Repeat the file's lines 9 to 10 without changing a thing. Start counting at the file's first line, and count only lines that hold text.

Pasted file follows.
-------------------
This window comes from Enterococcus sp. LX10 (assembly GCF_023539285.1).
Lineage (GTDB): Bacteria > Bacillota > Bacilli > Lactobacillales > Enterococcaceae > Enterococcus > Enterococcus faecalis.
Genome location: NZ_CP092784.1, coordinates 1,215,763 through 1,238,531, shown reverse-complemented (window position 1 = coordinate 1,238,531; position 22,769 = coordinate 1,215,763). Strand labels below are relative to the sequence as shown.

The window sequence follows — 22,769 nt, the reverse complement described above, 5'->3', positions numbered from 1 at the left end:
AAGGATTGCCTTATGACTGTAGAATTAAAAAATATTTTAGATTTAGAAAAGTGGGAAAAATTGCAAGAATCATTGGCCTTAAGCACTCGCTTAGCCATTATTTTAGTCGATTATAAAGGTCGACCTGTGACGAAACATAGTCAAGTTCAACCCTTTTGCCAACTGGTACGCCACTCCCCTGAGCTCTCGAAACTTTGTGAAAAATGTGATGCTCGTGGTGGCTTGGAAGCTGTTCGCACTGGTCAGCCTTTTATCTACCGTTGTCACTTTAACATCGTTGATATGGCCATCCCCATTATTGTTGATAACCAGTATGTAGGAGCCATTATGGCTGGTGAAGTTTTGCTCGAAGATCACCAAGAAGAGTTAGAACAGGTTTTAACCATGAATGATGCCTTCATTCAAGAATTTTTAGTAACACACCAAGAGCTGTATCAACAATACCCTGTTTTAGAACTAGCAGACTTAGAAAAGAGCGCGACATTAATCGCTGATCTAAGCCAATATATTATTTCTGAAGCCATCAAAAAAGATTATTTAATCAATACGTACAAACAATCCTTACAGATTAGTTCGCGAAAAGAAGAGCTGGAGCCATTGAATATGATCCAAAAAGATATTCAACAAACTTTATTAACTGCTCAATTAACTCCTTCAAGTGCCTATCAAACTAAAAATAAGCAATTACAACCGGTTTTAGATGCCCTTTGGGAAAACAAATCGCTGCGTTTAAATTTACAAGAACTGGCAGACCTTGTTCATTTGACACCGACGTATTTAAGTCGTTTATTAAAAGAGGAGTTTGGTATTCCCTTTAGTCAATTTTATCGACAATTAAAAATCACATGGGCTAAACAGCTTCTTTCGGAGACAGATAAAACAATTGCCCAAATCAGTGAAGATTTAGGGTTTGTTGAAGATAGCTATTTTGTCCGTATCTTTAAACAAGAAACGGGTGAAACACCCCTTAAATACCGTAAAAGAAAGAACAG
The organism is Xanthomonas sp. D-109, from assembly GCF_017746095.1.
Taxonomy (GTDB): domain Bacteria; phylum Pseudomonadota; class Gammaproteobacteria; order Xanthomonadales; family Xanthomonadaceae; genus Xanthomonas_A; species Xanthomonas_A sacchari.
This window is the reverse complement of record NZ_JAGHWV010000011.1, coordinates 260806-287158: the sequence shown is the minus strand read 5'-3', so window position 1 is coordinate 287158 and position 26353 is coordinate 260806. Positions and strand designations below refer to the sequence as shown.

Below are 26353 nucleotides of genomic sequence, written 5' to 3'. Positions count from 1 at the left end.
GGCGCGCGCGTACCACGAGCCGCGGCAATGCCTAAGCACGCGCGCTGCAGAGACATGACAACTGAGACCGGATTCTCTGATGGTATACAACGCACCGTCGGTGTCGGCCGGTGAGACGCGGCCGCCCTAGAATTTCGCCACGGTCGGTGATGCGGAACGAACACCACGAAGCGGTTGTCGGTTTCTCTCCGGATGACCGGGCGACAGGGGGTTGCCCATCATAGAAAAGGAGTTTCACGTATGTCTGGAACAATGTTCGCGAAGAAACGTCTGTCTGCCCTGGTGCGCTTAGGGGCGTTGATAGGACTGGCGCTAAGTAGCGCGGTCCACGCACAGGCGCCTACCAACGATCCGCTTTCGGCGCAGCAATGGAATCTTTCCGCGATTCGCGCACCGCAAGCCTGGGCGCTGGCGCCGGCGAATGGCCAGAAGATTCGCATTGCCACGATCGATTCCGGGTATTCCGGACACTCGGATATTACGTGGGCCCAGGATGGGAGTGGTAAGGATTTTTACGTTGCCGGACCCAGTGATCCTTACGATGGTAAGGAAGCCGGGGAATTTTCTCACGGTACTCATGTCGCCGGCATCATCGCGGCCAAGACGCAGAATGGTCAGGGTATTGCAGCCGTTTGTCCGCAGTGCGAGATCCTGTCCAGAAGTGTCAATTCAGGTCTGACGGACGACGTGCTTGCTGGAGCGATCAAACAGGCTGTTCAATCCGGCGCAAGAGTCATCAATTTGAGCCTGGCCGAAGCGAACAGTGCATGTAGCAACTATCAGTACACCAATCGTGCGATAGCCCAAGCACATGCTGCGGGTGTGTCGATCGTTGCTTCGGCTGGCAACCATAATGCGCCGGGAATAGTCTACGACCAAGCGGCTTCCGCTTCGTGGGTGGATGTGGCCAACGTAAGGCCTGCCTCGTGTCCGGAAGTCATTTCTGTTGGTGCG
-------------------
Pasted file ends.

Below are 26353 nucleotides of genomic sequence, written 5' to 3'. Positions count from 1 at the left end.
GGCGCGCGCGTACCACGAGCCGCGGCAATGCCTAAGCACGCGCGCTGCAGAGACATGACAACTGAGACCGGATTCTCTGATGGTATACAACGCACCGTCGGTGTCGGCCGGTGAGACGCGGCCGCCCTAGAATTTCGCCACGGTCGGTGATGCGGAACGAACACCACGAAGCGGTTGTCGGTTTCTCTCCGGATGACCGGGCGACAGGGGGTTGCCCATCATAGAAAAGGAGTTTCACGTATGTCTGGAACAATGTTCGCGAAGAAACGTCTGTCTGCCCTGGTGCGCTTAGGGGCGTTGATAGGACTGGCGCTAAGTAGCGCGGTCCACGCACAGGCGCCTACCAACGATCCGCTTTCGGCGCAGCAATGGAATCTTTCCGCGATTCGCGCACCGCAAGCCTGGGCGCTGGCGCCGGCGAATGGCCAGAAGATTCGCATTGCCACGATCGATTCCGGGTATTCCGGACACTCGGATATTACGTGGGCCCAGGATGGGAGTGGTAAGGATTTTTACGTTGCCGGACCCAGTGATCCTTACGATGGTAAGGAAGCCGGGGAATTTTCTCACGGTACTCATGTCGCCGGCATCATCGCGGCCAAGACGCAGAATGGTCAGGGTATTGCAGCCGTTTGTCCGCAGTGCGAGATCCTGTCCAGAAGTGTCAATTCAGGTCTGACGGACGACGTGCTTGCTGGAGCGATCAAACAGGCTGTTCAATCCGGCGCAAGAGTCATCAATTTGAGCCTGGCCGAAGCGAACAGTGCATGTAGCAACTATCAGTACACCAATCGTGCGATAGCCCAAGCACATGCTGCGGGTGTGTCGATCGTTGCTTCGGCTGGCAACCATAATGCGCCGGGAATAGTCTACGACCAAGCGGCTTCCGCTTCGTGGGTGGATGTGGCCAACGTAAGGCCTGCCTCGTGTCCGGAAGTCATTTCTGTTGGTGCG